This proposal addresses a fundamental issue in molecular biology: how is repair of DNA double-strand breaks (DSBs) steered towards the appropriate physiological outcome? DSBs are cytotoxic DNA lesions that arise as a by-product of DNA replication, but also as a physiological intermediate during antigen receptor diversification in the Immune system. DNA end processing is a major determinant of DSB repair outcome. Resection of DNA ends is a prerequisite for physiological repair of replication-associated breaks by homologous recombination, but detrimental for productive end-joining events during immunoglobulin class switch recombination (CSR) in B lymphocytes. Furthermore, inappropriate resection of DSBs can cause loss of genetic information and chromosome deletions, which are common features of cancer genomes.
The mechanisms that regulate the balance between DNA end resection and protection are poorly understood. Here, I propose to study the molecular machinery that mediates protection of DNA ends in primary B cells, and the end resection-promoting factors that are antagonized by this activity. We and others have shown that the DNA repair factor 53BP1 plays a crucial role in protecting DNA ends against resection, and consistent with this function, 53BP1 is essential for CSR, but also responsible for aberrant repair of replication-associated DNA damage. In Aims 1 and 2, we will test the hypothesis that dynamic interactions between multiple 53BP1 effectors mediate protection of DNA ends against resection. In Aim 3, we will define the landscape of end resection-promoting factors in mammalian cells via a high-throughput RNAi screen for rescue of CSR in 53BP1-deficient B cells. By elucidating the molecular mechanisms underlying DSB end processing in B lymphocytes, these studies will significantly advance our understanding of the molecular basis of immunodeficiencies and cancer predisposition in lymphoma and solid tumors.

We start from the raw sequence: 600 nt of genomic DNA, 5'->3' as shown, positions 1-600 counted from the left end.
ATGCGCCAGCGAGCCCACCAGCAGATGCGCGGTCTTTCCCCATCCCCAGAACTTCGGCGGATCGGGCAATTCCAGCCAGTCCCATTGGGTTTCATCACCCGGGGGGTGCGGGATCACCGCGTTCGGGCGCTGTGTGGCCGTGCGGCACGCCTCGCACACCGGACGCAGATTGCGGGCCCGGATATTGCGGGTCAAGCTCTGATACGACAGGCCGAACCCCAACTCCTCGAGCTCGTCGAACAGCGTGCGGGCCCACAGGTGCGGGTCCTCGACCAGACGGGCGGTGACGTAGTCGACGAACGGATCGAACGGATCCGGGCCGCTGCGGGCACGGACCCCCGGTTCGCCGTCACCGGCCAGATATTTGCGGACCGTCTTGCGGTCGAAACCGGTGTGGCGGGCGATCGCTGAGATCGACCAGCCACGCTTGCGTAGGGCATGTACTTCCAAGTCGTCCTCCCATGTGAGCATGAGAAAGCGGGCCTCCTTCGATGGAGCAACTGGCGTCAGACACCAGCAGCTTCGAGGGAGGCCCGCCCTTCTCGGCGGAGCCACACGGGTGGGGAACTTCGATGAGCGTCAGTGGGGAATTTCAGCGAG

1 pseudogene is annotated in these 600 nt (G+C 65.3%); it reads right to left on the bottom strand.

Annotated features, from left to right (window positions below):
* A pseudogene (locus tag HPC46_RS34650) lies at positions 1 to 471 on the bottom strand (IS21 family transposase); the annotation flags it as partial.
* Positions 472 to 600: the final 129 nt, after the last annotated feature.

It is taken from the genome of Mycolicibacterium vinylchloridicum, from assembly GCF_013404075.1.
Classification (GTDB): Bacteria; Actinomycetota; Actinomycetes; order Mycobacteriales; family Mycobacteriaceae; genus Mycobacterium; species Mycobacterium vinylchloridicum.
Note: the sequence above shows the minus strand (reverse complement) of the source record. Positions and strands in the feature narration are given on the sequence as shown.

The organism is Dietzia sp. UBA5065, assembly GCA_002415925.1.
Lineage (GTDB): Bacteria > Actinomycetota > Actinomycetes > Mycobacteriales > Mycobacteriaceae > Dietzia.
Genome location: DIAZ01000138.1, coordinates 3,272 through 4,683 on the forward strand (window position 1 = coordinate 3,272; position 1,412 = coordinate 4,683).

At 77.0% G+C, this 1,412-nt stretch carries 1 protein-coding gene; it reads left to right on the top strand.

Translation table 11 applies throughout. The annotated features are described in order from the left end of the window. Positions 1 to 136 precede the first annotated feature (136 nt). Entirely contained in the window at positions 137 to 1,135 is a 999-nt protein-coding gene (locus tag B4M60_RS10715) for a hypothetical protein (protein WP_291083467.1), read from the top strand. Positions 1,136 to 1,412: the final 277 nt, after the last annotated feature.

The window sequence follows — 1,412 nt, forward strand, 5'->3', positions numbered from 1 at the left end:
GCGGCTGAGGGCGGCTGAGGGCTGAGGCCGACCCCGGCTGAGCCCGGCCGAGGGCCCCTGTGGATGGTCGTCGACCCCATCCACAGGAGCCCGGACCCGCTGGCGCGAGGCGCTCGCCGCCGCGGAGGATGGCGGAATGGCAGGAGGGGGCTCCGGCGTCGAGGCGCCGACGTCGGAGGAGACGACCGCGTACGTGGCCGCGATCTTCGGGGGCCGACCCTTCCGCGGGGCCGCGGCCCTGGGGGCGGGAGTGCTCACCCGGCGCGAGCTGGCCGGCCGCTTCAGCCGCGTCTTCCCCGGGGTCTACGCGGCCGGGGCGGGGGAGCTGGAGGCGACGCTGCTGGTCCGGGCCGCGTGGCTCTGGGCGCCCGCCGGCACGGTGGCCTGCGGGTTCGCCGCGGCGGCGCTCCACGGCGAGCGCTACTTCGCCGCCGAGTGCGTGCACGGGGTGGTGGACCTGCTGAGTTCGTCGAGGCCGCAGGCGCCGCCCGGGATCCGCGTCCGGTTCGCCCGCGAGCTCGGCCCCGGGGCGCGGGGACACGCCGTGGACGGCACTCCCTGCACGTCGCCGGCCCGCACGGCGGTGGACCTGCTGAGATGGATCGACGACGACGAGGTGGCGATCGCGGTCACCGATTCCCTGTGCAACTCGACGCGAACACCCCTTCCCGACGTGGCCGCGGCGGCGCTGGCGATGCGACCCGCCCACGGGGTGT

Fields of science
Funding SchemeERC-STG - Starting Grant
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